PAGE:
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Business, Republican leaders express confidence in personal property tax repeal

In the looming battle over Gov. Rick Snyder’s proposed personal property tax repeal, both sides agree on one thing: It’s a tax neither particularly likes.

“This is an investment penalty,” said Lt. Governor Brian Calley before a Senate committee Wednesday. “The more you invest, the more you pay.”

The Michigan Chamber of Commerce and the Michigan Manufacturers Association, among others, echo that view, saying the PPT discourages new businesses from moving to Michigan and existing companies from expanding.

“Our members don’t love it either,” said Summer Minnick, director of state affairs for the Michigan Municipal League. “It’s a hard tax to collect and to audit.”

Since the personal property tax is assessed on equipment inside those buildings, local governments rely on businesses to report when they buy machines, desks, computers and other furnishings. As Hamtramck Mayor Karen Majewski said at a rally to protect local government funds generated by the PPT, “The personal property tax is cumbersome.”

Calculating the taxable value of equipment is time-consuming and expensive for business and government, partly because Michigan uses a different set of depreciation tables than the federal government, a recent study by the Anderson Economic Group found. Complying with the personal property tax costs businesses on average 37 percent of the revenue the tax generates, the study found. In some cases, it costs businesses more to comply with the law than the amount of personal property tax they pay.

“We are not aware of any other major statewide tax that has compliance costs of this magnitude,” the study’s authors wrote.

The plan to phase out the personal property tax on large industrial companies and exempt smaller industrial and commercial businesses with taxable assets of less than $40,000 appears to have strong support among Republicans, who control both houses of the Legislature.

“I can tell you in the Senate there’s a lot of support for it,” said Sen. Mike Nofs, R-Battle Creek, sponsor of bills phasing out the tax. “Everybody up here, at least on the Republican side, campaigned on a promise to create jobs. That’s what got us elected.”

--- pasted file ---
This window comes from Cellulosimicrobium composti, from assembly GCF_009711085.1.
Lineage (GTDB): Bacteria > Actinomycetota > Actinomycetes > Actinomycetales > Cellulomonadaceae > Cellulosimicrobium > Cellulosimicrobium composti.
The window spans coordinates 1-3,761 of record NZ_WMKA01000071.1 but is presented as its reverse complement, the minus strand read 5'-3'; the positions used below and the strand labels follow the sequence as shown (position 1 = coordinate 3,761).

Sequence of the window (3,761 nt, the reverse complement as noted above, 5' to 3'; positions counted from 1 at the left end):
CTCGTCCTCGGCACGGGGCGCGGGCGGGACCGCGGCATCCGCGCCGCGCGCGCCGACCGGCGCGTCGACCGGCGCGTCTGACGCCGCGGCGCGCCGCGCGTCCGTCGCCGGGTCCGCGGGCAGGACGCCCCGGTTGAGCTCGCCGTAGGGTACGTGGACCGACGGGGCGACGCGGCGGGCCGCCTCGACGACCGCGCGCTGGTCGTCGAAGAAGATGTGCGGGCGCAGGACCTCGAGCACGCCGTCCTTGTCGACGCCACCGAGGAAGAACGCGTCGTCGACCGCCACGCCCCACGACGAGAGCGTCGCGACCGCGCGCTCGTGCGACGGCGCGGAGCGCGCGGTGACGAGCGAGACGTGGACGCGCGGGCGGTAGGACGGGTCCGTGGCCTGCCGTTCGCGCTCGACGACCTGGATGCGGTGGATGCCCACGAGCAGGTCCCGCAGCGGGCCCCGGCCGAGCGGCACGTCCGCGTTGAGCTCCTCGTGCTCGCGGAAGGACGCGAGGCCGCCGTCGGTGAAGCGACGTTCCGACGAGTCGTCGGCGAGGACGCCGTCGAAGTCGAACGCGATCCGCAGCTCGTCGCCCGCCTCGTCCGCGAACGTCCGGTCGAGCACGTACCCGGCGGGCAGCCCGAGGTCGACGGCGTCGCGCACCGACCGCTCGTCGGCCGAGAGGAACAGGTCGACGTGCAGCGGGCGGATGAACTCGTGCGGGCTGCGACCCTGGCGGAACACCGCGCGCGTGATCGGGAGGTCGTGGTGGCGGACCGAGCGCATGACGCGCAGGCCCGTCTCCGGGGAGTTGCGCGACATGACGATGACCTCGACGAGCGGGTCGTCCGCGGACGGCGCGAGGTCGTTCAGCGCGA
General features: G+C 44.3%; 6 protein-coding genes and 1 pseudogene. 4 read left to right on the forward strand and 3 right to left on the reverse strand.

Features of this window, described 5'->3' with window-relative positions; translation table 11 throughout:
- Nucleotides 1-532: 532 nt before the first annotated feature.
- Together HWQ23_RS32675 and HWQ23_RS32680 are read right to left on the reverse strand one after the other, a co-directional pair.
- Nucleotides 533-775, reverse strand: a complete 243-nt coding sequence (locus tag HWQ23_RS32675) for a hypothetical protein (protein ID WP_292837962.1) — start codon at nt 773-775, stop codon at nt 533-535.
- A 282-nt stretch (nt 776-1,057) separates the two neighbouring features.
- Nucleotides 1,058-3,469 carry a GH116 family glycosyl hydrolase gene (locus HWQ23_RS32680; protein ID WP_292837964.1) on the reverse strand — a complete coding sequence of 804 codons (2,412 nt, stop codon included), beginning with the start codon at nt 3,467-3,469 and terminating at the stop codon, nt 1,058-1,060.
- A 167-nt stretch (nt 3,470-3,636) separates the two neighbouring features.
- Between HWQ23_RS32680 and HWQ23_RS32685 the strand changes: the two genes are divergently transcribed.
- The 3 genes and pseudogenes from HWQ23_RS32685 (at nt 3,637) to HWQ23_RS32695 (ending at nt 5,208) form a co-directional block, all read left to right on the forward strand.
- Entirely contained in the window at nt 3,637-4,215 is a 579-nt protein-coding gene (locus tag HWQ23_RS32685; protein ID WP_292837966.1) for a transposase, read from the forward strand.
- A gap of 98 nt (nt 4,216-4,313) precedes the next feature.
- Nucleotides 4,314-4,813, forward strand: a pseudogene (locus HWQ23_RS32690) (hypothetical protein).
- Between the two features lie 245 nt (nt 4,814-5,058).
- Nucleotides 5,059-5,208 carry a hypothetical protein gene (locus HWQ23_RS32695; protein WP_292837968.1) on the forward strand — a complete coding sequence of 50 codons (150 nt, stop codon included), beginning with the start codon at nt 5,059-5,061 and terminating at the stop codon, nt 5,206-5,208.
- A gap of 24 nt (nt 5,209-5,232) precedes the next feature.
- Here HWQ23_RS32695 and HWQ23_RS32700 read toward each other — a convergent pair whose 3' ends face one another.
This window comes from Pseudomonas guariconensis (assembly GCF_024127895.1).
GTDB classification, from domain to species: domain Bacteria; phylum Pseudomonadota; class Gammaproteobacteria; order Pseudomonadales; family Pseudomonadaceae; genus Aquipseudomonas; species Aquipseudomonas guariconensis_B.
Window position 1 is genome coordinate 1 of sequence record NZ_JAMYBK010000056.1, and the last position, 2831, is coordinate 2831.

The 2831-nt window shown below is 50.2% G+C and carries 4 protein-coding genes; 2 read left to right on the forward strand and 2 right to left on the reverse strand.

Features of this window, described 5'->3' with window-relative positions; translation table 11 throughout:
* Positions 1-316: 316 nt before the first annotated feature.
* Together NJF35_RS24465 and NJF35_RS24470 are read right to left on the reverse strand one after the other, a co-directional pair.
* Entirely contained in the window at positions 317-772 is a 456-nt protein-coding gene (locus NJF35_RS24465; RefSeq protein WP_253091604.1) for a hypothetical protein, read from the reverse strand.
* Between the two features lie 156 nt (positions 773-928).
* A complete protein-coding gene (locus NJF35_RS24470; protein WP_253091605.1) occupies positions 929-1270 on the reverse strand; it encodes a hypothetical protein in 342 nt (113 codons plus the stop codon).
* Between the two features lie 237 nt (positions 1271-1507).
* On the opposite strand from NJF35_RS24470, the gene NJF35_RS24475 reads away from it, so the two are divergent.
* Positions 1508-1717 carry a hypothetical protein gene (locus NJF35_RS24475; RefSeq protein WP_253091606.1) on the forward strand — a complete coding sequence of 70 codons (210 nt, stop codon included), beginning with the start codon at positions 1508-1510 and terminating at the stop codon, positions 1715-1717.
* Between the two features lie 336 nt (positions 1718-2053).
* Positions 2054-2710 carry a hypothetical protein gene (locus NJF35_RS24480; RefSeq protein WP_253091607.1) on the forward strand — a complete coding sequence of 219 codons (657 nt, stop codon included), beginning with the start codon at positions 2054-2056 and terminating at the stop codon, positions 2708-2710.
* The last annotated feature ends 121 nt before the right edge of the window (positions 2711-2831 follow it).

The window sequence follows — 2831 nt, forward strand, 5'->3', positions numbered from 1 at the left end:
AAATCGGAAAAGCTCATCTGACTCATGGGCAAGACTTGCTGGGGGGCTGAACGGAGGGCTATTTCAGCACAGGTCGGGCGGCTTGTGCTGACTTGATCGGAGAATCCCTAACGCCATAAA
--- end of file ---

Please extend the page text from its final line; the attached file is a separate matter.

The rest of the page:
The repeal has similarly strong support in the House, said Ari Adler, a spokesman for House Speaker Jase Bolger, R-Marshall.

 “I think we have significant momentum behind this,” said Mike Johnston, the Michigan Manufacturers Association’s vice president for government affairs.

That’s one reason organizations representing local governments and public schools aren’t so much opposing repeal as they are pushing a constitutional amendment to guarantee the lost revenue will be replaced.

That approach, however, drew a chilly response during the first hearing on PPT repeal in Lansing Wednesday.

Senate Finance Committee Chairman Jack Brandenburg, R-Harrison Township, told a representative of the Michigan Association of Counties, which backs an amendment, that he found the sentiment “troubling.” Sen. John Pappageorge, R-Troy, was even more direct:

“I beg you to drop off this constitutional amendment stuff.”

A constitutional amendment requires a two-thirds vote of both houses to place it on a statewide ballot and majority approval ofMichiganvoters. If the Legislature fails to approve the amendment, backers could try to force a statewide vote, but first would need to gather some 258,000 valid petition signatures.

Senate Minority Leader Gretchen Whitmer, D-East Lansing, said lawmakers might come up with a way of guaranteeing replacement revenue short of a constitutional amendment.

“I think as a piece of legislation starts to move through the process, we’re going to fight every step of the way to be sure the replacement revenue is there,” she said, adding she does not oppose repealing the personal property tax.